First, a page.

OCCUPY WALL STREET GOES GLOBAL. On Saturday, thousands of Occupy Wall Street protesters flooded Times Square and thousands joined in cities across the globe. As Nation contributing reporter Allison Kilkenny notes , a confrontation between overzealous NYPD officers and protesters in Times Square ended in ninety-two arrests. Kilkenny’s compelling reporting  here at TheNation.com and over Twitter (@AllisonKilkenny ), including images of the awe-inspring crowds and dramatic confrontations with police are a must see. The outpouring in New York was matched around the world for Saturday’s global day of action—from the Americas to Europe and Asia—more than 1,500 cities in eighty-two countries. And this is only the beginning.
Here at home, since activists first set up camp in Lower Manhattan’s Zuccotti Park on September 17, scores of protests and occupations have sprung up across the country as part of the Occupy America movement. As I explained in “Street Heat Nation ,” Occupy Wall Street is everywhere, each grassroots operation reflecting the local culture of protest. Our slideshow  this week offers a detailed look at nine occupied cities where students, activists and ordinary Americans have occupied spaces in their cities to demand economic and social justice, and why each occupation matters. That’s available here .
And in the midst of an ongoing debate surrounding the protests’ effectiveness, I argued in the Washington Post  last week the movement needs no policy or legislative agenda to send its message. What it has instead is moral clarity: getting corporate money out of politics, narrowing the gap of income inequality and meaningful solutions to rampant and prolonged joblessness. Occupy Wall Street has sparked a genuinely popular debate that could bring electoral energy for radical, systemic reform. I joined Democracy Now!’s Amy Goodman down in Zuccotti Park  last week to explain “moral clarity” and its potential in the weeks and months ahead. Watch that here .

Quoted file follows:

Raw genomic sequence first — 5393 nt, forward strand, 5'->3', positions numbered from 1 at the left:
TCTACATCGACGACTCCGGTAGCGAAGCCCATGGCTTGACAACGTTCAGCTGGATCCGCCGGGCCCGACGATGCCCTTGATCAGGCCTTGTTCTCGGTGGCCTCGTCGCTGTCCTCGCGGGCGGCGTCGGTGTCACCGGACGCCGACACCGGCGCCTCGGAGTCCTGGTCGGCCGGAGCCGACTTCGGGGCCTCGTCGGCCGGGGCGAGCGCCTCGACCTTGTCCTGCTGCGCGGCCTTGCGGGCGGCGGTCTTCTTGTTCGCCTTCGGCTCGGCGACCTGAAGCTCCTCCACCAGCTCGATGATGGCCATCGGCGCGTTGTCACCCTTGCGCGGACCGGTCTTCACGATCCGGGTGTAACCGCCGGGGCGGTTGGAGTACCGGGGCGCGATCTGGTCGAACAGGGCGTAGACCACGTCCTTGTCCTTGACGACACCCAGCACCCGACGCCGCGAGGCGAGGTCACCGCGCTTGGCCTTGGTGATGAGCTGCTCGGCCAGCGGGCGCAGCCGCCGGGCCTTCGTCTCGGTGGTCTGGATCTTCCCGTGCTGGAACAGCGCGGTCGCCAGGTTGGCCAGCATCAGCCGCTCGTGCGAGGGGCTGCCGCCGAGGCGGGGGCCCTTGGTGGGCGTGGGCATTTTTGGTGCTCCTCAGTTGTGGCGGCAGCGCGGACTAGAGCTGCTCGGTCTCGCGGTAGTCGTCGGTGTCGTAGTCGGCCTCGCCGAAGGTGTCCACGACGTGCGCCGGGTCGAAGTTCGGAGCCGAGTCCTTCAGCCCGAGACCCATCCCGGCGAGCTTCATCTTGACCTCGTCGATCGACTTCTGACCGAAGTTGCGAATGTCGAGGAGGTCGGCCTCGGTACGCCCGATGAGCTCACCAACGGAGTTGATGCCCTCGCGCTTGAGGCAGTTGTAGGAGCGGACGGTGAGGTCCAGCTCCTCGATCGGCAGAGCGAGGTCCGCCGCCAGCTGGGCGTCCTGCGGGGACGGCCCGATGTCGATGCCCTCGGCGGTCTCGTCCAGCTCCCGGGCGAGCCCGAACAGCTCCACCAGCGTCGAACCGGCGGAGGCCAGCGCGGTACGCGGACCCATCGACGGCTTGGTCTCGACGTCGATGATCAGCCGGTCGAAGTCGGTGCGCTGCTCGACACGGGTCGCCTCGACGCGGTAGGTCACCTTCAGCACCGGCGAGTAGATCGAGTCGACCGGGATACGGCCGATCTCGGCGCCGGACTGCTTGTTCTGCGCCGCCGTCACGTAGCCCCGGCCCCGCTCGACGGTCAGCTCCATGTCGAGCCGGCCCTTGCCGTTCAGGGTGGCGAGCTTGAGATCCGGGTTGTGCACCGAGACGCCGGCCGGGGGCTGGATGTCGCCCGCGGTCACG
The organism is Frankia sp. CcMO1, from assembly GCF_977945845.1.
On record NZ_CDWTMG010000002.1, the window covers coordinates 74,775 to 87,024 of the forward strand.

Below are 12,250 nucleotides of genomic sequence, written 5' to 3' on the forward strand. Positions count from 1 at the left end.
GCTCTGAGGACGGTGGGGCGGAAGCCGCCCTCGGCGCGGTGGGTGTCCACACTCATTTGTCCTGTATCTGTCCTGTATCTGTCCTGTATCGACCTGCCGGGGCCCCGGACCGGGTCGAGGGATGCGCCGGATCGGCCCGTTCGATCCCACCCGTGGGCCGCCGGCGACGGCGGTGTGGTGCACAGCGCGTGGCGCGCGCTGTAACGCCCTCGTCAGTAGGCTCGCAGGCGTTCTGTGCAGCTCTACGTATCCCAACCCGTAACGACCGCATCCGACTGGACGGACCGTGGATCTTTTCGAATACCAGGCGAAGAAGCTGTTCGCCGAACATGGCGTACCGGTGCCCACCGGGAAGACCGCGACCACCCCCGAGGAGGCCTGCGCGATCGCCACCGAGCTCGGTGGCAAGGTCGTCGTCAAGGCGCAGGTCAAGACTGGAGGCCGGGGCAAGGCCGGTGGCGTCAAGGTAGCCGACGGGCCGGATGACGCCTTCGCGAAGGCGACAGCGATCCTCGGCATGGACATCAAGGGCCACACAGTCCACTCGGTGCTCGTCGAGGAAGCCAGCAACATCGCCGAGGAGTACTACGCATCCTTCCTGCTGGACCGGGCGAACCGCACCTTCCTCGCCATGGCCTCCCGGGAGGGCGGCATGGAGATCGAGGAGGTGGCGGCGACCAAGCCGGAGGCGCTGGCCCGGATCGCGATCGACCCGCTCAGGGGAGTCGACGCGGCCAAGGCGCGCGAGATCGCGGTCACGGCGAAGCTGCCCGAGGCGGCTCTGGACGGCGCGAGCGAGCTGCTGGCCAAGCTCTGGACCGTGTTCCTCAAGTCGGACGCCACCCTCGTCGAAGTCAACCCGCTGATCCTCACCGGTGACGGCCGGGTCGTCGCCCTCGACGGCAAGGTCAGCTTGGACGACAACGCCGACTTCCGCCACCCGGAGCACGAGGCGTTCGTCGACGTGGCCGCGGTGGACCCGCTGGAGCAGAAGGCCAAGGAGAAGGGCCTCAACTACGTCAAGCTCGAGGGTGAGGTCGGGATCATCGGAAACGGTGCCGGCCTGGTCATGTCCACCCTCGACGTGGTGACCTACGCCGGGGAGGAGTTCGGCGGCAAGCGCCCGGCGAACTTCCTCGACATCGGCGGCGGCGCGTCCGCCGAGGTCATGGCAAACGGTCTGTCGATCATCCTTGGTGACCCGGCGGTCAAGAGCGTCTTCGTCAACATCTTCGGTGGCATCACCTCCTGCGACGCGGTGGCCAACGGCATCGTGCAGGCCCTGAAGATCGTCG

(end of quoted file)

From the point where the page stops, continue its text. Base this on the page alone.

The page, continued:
LISTEN: HACKTIVISM AND SOCIAL CHANGE. From the Arab Spring to Occupy Wall Street, 2011 will be remembered as a year of youthful mass movements and popular revolts—none of which could have occurred without the surreptitious help of computer hacktivists. In the latest Nation Conversation , associate editor Liliana Segura sits down with reporter Laurie Penny, whose latest article in The Nation explores how Anonymous, LulzSec and other digital resistance groups are enabling widespread protest offline. For more, read Penny’s article, “Cyberactivism: From Egypt to Occupy Wall Street ” in the latest issue of The Nation.
NEW BLOG: CLEAR IT WITH SIDNEY. Our friends at the Sidney Hillman Foundation have a launched a new blog, Clear it With Sidney , written by Lindsay Beyerstein, which officially launched last Thursday. The inaugural post features an exclusive interview  with New Yorker investigative reporter Jane Mayer about her recent takedown of North Carolina GOP godfather Art Pope. Be sure to check out Lindsey’s terrific blogging on all things journalism and stay tuned for more!
CELEBRATING NATIONAL FOOD DAY. Sunday marks the beginning of the Supermarket Week of Action in the Campaign for Fair Food (Oct. 16–24), a week of protests at grocery stores around the country demanding that the supermarket industry join the fast-food and foodservice industries in supporting fair-pay and better working conditions for America’s farmworkers. In honor National Food Day on October 24th, be sure to learn more about the Campaign for Fair Food , an effort led by the Coalition of Immokalee Workers, to reverse the trend of diminishing wages and rights for America’s farm laborers. And be sure to read Greg Asbed and Sean Sellers on-the-ground look (“The High Cost of Anti-Immigrant Laws ”) at how Georgia’s recent anti-immigrant law impacts watermelon harvesters in the state and elsewhere around the country. Read that here .
As always, thanks for reading. I’m on Twitter—@KatrinaNation. Please leave your comments below.